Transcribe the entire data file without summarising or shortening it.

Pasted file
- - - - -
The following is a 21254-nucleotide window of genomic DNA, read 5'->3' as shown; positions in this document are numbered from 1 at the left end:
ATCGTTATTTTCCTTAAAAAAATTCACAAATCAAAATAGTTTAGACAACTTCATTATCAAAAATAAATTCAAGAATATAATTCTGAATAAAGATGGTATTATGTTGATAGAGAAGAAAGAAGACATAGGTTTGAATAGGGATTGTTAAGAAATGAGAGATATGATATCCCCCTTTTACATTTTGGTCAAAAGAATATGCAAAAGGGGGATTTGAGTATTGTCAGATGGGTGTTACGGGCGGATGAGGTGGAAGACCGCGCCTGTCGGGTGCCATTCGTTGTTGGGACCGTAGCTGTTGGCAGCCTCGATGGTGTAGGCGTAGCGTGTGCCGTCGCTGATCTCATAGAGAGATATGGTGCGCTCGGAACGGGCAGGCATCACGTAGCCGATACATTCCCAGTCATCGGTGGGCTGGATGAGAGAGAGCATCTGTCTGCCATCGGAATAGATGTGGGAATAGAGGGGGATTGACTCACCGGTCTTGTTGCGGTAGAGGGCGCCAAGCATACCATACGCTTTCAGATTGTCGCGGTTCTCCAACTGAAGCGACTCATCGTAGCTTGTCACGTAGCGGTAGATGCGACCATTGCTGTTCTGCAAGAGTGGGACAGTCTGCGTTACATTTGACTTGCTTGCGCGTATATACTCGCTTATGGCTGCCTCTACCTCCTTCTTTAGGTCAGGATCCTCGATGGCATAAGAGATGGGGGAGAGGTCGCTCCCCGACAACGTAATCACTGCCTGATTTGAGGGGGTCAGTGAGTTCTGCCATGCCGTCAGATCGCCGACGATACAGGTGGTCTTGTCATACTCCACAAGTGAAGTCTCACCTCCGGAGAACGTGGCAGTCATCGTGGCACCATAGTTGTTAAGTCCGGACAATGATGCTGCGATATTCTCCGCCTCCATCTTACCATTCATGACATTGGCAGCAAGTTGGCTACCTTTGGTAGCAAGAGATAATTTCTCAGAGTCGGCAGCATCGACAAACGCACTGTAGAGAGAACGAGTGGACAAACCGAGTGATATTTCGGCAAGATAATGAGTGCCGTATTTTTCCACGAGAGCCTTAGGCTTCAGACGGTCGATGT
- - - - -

The following is a 21254-nucleotide window of genomic DNA, read 5'->3' as shown; positions in this document are numbered from 1 at the left end:
ATCGTTATTTTCCTTAAAAAAATTCACAAATCAAAATAGTTTAGACAACTTCATTATCAAAAATAAATTCAAGAATATAATTCTGAATAAAGATGGTATTATGTTGATAGAGAAGAAAGAAGACATAGGTTTGAATAGGGATTGTTAAGAAATGAGAGATATGATATCCCCCTTTTACATTTTGGTCAAAAGAATATGCAAAAGGGGGATTTGAGTATTGTCAGATGGGTGTTACGGGCGGATGAGGTGGAAGACCGCGCCTGTCGGGTGCCATTCGTTGTTGGGACCGTAGCTGTTGGCAGCCTCGATGGTGTAGGCGTAGCGTGTGCCGTCGCTGATCTCATAGAGAGATATGGTGCGCTCGGAACGGGCAGGCATCACGTAGCCGATACATTCCCAGTCATCGGTGGGCTGGATGAGAGAGAGCATCTGTCTGCCATCGGAATAGATGTGGGAATAGAGGGGGATTGACTCACCGGTCTTGTTGCGGTAGAGGGCGCCAAGCATACCATACGCTTTCAGATTGTCGCGGTTCTCCAACTGAAGCGACTCATCGTAGCTTGTCACGTAGCGGTAGATGCGACCATTGCTGTTCTGCAAGAGTGGGACAGTCTGCGTTACATTTGACTTGCTTGCGCGTATATACTCGCTTATGGCTGCCTCTACCTCCTTCTTTAGGTCAGGATCCTCGATGGCATAAGAGATGGGGGAGAGGTCGCTCCCCGACAACGTAATCACTGCCTGATTTGAGGGGGTCAGTGAGTTCTGCCATGCCGTCAGATCGCCGACGATACAGGTGGTCTTGTCATACTCCACAAGTGAAGTCTCACCTCCGGAGAACGTGGCAGTCATCGTGGCACCATAGTTGTTAAGTCCGGACAATGATGCTGCGATATTCTCCGCCTCCATCTTACCATTCATGACATTGGCAGCAAGTTGGCTACCTTTGGTAGCAAGAGATAATTTCTCAGAGTCGGCAGCATCGACAAACGCACTGTAGAGAGAACGAGTGGACAAACCGAGTGATATTTCGGCAAGATAATGAGTGCCGTATTTTTCCACGAGAGCCTTAGGCTTCAGACGGTCGATGT